getting over it

I was the kind of boy who would fall in love if a girl treated me nice. It didn’t take much, and I had no idea it wasn’t real. Today, of course, I understand why I was like that but I also know this: the urge to fall in love with a woman who is nice to me hasn’t gone away.

This afternoon at work, a young woman came in to browse. Things are really slow right now, so I did the greeting-and-let-me-know-if-I-can-help thing, then left her to browse. A bit later, she was in a different area and I said something inane like, Still browsing? I ended up showing her some nice French cookware, not because she was going to buy anything but on a slow day when you are desperate for anything to do, it’s fun to take extra time with a customer.

One of my bigger problems as a social person is that I am not a chit-chatter. I can’t do that thing where you say stuff that doesn’t mean much but is at least entertaining and keeps a conversation going, however superficially. But now and then, I find myself talking with someone with whom chit-chat comes easy. 

This woman was that kind of person. We spend about ten minutes talking, then another few minutes later as she was leaving. All in all, it was the kind of interaction that, outside a retail setting, might lead a person to ask for a phone number or such. And by “a person” I don’t mean me because I have never had that kind of nerve or ambition in my life.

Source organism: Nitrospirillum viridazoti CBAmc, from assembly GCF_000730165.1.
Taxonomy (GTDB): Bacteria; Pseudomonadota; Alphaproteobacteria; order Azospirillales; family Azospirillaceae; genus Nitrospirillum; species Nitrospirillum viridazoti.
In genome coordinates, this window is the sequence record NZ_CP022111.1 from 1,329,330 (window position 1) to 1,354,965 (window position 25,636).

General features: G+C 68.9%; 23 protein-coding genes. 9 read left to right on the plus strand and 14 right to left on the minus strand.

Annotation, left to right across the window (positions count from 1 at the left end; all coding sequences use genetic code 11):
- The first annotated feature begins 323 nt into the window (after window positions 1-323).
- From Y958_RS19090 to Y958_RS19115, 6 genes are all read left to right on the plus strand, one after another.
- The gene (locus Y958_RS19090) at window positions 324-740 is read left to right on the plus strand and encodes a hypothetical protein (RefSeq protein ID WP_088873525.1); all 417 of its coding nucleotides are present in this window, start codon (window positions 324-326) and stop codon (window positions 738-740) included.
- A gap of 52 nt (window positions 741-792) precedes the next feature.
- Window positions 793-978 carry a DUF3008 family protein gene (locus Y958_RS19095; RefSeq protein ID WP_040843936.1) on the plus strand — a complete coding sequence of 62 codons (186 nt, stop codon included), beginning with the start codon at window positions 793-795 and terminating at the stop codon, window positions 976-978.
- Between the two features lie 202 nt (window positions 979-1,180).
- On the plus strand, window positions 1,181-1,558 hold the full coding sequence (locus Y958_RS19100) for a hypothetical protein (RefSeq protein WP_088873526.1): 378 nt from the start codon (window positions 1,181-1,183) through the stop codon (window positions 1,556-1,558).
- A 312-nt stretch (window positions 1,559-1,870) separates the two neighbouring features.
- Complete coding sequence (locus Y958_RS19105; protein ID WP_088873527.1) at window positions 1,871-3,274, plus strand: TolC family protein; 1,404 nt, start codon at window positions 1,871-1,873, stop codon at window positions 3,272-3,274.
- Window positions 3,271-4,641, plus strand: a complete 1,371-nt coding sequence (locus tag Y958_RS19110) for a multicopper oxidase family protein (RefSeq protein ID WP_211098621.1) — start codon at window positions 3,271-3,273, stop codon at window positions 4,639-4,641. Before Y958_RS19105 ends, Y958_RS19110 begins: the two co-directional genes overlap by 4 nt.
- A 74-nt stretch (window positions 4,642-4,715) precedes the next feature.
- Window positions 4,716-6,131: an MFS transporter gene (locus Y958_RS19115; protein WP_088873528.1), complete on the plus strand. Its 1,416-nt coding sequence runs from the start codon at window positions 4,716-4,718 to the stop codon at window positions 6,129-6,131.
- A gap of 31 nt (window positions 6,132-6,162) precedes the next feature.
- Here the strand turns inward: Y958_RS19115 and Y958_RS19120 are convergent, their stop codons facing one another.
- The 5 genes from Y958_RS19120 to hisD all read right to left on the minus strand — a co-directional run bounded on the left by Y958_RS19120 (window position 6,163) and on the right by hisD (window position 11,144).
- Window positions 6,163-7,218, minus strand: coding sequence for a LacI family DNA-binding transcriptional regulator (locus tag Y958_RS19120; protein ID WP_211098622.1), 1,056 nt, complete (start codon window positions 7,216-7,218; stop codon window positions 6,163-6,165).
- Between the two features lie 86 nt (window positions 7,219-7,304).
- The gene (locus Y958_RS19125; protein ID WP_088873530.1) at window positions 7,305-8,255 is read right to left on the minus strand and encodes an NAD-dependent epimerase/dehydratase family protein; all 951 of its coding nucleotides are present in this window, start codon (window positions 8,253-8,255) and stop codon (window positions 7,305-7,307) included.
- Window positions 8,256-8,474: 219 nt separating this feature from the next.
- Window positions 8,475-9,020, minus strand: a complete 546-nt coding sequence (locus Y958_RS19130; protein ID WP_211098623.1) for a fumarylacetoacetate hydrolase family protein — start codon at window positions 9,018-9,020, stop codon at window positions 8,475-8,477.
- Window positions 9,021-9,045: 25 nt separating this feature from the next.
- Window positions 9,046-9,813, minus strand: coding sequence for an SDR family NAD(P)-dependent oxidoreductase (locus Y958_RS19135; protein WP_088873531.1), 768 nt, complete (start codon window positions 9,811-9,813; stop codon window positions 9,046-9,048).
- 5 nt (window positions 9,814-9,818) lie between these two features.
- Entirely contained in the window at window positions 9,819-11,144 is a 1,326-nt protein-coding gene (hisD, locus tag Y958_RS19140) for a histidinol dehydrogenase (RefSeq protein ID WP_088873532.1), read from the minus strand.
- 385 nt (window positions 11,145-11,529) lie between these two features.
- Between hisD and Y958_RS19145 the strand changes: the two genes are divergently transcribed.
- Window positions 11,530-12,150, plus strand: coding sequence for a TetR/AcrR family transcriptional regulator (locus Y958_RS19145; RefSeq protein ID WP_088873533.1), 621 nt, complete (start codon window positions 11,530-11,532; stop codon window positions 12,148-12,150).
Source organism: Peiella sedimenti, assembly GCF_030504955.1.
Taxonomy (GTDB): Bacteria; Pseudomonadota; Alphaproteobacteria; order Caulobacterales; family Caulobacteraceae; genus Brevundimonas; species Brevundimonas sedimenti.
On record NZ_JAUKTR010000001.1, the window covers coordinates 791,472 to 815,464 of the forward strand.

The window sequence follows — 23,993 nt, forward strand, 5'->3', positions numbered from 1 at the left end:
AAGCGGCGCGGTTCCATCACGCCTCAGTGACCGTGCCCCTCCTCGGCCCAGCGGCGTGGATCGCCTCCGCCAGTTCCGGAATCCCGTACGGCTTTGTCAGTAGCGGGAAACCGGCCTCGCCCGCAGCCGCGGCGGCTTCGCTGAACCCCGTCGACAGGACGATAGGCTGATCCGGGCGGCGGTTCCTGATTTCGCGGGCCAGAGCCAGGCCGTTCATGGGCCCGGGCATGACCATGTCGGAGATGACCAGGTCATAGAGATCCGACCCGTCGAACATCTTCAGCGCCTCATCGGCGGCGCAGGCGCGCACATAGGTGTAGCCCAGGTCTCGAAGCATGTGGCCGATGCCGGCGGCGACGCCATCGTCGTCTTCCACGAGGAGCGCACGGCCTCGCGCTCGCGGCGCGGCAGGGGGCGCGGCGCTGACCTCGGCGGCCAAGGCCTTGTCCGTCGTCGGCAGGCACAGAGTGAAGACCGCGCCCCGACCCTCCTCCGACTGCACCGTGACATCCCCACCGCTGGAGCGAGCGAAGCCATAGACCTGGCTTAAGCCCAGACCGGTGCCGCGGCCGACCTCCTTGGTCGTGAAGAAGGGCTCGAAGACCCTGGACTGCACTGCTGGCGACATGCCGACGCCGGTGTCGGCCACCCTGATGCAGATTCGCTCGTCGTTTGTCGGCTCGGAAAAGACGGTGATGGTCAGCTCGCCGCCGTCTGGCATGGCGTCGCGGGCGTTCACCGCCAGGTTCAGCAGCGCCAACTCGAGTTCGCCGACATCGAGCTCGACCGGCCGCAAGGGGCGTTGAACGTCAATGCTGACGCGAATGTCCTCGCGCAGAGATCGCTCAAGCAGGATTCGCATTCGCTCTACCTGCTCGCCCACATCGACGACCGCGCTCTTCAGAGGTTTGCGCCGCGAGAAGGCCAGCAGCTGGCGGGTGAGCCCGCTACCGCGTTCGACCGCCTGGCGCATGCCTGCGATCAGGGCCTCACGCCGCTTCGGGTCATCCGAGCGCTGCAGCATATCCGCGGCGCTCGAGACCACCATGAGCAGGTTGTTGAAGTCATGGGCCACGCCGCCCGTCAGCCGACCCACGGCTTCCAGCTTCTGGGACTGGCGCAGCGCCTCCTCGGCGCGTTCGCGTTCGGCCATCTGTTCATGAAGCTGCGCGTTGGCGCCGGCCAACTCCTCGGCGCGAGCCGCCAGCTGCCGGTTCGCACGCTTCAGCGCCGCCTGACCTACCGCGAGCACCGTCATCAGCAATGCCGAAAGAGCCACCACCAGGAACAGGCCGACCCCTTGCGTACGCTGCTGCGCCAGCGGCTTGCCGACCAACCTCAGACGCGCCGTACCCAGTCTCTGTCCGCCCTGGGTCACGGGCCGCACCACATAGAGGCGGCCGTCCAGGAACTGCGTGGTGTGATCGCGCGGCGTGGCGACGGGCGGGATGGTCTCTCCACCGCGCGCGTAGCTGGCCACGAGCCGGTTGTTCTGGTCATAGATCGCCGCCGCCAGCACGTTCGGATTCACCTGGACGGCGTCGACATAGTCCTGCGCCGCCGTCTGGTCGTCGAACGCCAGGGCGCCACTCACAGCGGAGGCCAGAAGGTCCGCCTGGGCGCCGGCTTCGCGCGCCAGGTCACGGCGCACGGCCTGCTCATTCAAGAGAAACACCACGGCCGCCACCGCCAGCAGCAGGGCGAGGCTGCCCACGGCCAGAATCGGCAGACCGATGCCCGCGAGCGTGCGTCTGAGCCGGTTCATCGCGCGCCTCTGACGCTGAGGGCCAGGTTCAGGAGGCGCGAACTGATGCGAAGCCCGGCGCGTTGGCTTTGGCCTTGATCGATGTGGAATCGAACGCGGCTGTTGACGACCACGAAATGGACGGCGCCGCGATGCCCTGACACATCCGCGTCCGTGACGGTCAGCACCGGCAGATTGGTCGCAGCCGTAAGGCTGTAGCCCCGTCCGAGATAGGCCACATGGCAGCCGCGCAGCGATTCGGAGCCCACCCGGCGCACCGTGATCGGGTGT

But I did enjoy chatting with her, and she seemed to enjoy chatting with me. After work, as I headed home and thought a bit more about it, I remembered how I was as a teenager: a pretty girl is nice to me, and I fall in love. I did not fall in love with this woman. I enjoyed talking with her, which is good enough. I have no need to fall in love. I do have a need to spend enjoyable time with people during my day. It’s one of the things I like about this job: lots of opportunities to help people and enjoy their company, even if it is in a retail setting.

I am more likely to be uncomfortable with people. Lots of reasons for this, but most involve my anxieties getting in the way. I hope, in time, these will fade as I continue to work towards mental healthiness. I hope I learn to relax so that I can be pleasant company even if there isn’t a lot to talk about. But I can say this about how I am now, as a 65-year-old adult as opposed to a 15-year-old teenager:

I’m glad I don’t fall in love so easily anymore.

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